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For example,

Night -> Nite

Nite even appears in some dictionaries as having the same meaning as night.

What is it called when words are deliberately written incorrectly but the pronunciation and meaning are kept unchanged?

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In this case it is written to more closely correspond to the pronunciation. So I rather view it as a simplified spelling than as deliberately wrong. –  starblue Oct 24 '11 at 12:47
    
I'd call it silly... SCNR –  Raku Oct 24 '11 at 12:51
    
Here's a quote ... E. B. Dewing ... Yu have more time than enny of us in the daytime, and at nite she'd be aslepe. –  GEdgar Oct 24 '11 at 13:50
    
Here's The English Spelling Society ... spellingsociety.org –  GEdgar Oct 24 '11 at 13:52
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If 'nite' appears in your dictionary, please burn it immediately. –  sml Oct 26 '11 at 2:49
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4 Answers

A general term for intentionally altered spelling is sensational spelling, in which the writer misspells words for an intended effect.

Another, more specific term is cacography, which is misspelling intended for comic effect. It was often seen used to mock illiterate/uneducated people.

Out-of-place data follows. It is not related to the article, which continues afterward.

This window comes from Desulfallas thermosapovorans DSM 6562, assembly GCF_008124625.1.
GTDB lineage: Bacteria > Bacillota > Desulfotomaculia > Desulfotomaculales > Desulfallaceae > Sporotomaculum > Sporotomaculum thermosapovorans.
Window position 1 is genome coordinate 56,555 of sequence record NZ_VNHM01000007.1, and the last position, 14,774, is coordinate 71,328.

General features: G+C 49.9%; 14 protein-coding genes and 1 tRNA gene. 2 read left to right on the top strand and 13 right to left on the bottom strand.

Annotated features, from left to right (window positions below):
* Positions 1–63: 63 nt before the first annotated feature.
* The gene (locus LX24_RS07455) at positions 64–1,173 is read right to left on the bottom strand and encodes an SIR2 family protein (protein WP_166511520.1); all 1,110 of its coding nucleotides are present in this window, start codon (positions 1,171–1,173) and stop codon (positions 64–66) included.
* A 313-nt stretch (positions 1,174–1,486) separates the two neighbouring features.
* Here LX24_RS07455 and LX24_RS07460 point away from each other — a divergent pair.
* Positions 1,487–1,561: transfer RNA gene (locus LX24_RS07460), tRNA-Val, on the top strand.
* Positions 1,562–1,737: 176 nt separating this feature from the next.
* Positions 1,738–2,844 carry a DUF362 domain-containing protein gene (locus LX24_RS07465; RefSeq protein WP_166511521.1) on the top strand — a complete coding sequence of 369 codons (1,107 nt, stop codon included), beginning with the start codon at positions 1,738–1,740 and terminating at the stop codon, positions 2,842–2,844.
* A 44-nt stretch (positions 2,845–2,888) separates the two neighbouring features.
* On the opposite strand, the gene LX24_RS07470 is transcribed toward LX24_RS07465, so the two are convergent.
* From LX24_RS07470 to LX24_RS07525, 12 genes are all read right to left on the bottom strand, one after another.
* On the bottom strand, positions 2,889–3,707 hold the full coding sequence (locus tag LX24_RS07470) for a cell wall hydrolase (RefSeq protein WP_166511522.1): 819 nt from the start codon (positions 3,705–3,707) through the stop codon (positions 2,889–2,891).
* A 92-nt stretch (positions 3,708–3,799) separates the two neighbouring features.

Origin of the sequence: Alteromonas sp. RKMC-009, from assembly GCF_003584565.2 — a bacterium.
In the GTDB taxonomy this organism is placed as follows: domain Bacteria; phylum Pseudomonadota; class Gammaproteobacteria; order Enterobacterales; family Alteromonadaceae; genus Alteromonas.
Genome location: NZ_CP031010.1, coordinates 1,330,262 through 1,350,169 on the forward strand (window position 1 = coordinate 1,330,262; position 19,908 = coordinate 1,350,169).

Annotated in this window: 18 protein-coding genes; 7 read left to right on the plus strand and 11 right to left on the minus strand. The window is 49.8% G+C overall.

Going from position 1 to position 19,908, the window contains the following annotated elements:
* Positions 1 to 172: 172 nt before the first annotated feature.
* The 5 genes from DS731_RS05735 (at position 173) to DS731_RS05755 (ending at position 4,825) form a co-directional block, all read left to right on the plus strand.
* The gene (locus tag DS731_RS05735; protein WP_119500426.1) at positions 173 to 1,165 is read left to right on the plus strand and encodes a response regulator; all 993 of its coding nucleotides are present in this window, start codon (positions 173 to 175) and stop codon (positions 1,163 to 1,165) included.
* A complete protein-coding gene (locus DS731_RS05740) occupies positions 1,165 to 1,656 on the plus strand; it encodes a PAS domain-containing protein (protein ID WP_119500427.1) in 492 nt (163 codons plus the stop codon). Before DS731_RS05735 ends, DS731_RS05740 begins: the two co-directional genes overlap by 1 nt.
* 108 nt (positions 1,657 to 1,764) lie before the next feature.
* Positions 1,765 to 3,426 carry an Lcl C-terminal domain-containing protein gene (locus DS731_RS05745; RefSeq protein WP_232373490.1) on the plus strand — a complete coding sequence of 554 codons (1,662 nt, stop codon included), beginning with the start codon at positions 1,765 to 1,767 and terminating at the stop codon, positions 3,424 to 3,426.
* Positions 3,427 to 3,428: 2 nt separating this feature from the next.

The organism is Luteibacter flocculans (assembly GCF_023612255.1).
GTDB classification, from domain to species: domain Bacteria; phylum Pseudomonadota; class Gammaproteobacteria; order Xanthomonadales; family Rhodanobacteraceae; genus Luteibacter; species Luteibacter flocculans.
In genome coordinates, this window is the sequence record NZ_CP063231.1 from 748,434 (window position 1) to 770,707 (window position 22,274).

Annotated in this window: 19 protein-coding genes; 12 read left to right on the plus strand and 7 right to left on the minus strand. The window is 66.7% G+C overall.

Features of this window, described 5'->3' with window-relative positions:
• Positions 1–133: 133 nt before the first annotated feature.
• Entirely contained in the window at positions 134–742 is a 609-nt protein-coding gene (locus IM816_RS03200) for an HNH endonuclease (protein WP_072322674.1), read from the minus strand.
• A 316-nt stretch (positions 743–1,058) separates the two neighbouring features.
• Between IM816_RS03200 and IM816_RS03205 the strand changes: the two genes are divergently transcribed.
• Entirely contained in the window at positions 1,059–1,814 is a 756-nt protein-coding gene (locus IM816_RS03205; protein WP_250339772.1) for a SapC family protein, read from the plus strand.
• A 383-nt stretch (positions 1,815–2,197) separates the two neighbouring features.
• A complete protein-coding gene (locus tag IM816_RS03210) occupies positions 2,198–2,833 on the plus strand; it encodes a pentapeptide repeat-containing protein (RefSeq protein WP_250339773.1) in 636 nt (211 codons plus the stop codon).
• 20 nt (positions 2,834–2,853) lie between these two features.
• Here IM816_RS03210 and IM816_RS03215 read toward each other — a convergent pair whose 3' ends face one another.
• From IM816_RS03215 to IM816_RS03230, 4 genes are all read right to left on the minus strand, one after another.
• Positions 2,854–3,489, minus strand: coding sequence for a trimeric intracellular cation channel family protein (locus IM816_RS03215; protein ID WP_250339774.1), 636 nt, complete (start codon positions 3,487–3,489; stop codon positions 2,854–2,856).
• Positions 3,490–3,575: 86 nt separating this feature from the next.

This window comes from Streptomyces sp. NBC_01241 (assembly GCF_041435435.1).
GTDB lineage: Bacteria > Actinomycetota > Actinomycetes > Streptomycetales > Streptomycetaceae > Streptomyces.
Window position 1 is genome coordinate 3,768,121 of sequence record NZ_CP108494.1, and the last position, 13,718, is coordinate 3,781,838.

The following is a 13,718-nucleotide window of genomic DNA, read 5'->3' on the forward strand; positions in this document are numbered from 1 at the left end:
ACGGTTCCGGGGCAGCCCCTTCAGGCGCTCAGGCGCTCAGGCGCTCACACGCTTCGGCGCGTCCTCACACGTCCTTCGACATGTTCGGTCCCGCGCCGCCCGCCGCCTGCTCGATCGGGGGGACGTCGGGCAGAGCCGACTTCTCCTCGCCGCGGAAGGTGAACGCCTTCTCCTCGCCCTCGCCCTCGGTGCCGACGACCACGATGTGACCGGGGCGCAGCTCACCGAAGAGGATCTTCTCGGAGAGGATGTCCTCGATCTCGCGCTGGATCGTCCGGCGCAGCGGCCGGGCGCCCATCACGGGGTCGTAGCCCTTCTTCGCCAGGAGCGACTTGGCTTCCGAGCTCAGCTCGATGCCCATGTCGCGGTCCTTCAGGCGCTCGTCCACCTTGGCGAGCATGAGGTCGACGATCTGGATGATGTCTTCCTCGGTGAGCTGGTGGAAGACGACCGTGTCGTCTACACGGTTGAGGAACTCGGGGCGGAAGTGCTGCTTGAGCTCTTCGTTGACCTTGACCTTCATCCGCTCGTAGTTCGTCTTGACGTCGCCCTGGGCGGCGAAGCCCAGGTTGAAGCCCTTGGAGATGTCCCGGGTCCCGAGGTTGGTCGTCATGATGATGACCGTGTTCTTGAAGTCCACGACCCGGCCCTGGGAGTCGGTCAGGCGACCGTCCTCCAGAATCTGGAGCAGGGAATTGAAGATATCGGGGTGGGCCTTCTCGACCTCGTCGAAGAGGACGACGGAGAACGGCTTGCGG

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It can also be a form of an eye dialect:

The use of non-standard spelling for speech to draw attention to pronunciation... This form of non-standard spelling differs from others in that a difference in spelling does not indicate a difference in pronunciation of a word. That is, it looks like a rendering of dialect but does not sound like it.

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TV Tropes calls it Xtreme Kool Letterz.

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It is called 'phonetic' — it is spelt how it sounds (phonetics is the science of sound). Some of the common phonetic spellings come from the old world English such as GEdgar's contribution. In a lot of cases, I see bastardised versions of this phonetic spelling — which is OK if kept in context, but unprofessional if used indiscriminately.

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